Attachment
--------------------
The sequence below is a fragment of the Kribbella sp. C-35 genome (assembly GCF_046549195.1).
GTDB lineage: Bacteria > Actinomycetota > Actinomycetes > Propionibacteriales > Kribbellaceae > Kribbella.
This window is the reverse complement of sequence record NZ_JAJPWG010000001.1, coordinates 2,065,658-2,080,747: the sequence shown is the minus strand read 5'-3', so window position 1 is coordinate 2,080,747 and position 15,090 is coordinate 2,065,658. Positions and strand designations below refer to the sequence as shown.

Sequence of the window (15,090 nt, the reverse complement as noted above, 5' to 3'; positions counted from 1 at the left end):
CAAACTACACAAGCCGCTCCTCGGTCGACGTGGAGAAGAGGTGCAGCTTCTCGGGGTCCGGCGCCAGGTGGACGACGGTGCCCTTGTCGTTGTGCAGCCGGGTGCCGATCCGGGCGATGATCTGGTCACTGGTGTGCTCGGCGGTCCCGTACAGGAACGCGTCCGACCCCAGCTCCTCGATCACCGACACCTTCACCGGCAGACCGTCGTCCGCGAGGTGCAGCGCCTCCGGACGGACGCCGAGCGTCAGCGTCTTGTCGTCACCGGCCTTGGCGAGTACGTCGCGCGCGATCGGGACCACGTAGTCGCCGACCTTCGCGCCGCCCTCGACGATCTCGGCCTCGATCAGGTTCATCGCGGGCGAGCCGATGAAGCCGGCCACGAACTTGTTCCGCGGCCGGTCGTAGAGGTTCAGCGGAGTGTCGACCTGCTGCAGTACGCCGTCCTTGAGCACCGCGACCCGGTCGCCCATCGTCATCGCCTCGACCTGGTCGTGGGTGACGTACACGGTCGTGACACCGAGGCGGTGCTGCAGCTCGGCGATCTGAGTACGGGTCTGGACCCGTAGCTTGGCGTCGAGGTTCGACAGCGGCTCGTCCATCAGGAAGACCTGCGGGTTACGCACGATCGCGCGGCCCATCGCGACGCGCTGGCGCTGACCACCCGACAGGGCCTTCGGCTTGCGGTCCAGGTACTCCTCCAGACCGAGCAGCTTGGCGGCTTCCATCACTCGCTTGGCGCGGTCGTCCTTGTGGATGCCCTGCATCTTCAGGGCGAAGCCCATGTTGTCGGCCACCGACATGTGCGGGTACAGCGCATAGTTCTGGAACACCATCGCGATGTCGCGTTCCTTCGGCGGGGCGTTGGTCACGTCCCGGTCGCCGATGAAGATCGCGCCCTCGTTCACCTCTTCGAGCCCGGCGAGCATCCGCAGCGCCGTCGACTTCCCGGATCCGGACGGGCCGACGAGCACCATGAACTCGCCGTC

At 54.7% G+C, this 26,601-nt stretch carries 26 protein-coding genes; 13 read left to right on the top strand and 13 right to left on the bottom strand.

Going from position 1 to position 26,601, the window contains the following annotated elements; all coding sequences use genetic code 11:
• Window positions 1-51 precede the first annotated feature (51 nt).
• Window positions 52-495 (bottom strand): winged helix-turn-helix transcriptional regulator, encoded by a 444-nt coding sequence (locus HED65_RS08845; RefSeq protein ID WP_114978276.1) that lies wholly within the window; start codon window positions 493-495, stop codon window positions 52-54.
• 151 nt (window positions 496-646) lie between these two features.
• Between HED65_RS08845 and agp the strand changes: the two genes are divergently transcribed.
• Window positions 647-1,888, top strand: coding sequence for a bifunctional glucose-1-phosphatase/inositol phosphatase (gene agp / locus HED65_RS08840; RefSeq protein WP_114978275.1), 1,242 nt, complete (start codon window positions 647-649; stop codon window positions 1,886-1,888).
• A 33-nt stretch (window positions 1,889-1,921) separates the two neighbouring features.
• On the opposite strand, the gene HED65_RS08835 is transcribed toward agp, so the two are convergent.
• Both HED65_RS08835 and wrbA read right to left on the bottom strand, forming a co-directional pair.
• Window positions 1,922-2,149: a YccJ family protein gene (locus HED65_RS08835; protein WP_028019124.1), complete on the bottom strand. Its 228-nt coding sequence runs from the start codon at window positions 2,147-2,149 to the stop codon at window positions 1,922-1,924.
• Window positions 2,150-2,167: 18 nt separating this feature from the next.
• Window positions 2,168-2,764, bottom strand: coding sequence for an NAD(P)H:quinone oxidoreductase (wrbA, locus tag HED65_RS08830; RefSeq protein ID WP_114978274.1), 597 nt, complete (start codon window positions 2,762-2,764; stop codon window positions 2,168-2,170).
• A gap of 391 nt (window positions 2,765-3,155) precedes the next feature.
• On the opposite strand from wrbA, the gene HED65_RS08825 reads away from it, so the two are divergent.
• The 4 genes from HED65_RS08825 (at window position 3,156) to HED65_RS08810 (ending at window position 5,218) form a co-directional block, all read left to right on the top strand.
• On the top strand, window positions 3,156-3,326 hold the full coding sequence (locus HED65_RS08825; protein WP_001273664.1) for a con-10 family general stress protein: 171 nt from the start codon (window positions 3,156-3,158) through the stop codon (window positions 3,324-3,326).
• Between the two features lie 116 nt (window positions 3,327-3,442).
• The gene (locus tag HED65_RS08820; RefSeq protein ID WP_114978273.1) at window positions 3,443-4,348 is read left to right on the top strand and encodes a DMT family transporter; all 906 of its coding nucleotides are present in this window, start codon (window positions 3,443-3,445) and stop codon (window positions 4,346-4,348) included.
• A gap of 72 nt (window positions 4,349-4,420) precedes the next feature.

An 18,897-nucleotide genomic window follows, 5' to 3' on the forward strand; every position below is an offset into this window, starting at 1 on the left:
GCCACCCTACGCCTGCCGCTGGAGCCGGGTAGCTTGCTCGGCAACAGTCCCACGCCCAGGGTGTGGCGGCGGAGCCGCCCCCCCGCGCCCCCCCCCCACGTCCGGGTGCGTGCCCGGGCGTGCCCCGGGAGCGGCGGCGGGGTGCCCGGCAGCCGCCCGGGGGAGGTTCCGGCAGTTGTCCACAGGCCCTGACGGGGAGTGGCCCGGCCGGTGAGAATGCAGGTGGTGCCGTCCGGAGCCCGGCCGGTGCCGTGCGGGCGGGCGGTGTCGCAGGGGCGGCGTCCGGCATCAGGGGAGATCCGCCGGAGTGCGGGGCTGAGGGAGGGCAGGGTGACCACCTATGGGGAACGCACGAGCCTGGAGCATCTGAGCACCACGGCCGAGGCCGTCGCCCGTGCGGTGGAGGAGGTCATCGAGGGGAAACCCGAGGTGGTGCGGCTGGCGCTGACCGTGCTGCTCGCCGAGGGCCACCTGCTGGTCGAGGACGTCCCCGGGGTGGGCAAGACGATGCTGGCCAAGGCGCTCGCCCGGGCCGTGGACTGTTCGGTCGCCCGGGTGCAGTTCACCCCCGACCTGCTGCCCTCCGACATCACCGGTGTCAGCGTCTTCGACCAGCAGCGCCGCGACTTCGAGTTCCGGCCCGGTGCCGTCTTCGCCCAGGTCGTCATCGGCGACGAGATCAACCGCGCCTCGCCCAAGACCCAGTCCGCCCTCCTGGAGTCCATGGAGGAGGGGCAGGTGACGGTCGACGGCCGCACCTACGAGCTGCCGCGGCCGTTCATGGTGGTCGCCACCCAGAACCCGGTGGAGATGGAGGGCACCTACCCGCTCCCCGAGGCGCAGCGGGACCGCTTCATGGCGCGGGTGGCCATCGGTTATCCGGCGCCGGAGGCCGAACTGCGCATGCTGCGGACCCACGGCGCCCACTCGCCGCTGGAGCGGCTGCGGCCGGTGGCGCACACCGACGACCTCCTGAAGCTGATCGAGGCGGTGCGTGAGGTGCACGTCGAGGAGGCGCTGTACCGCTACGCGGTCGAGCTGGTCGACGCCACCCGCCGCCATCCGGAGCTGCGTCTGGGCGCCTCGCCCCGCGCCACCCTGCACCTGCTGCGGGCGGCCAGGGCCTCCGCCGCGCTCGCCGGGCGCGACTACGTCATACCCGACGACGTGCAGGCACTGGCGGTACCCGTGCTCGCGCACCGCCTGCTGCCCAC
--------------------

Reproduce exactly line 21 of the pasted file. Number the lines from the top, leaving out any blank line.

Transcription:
• The 4 genes from HED65_RS08825 (at window position 3,156) to HED65_RS08810 (ending at window position 5,218) form a co-directional block, all read left to right on the top strand.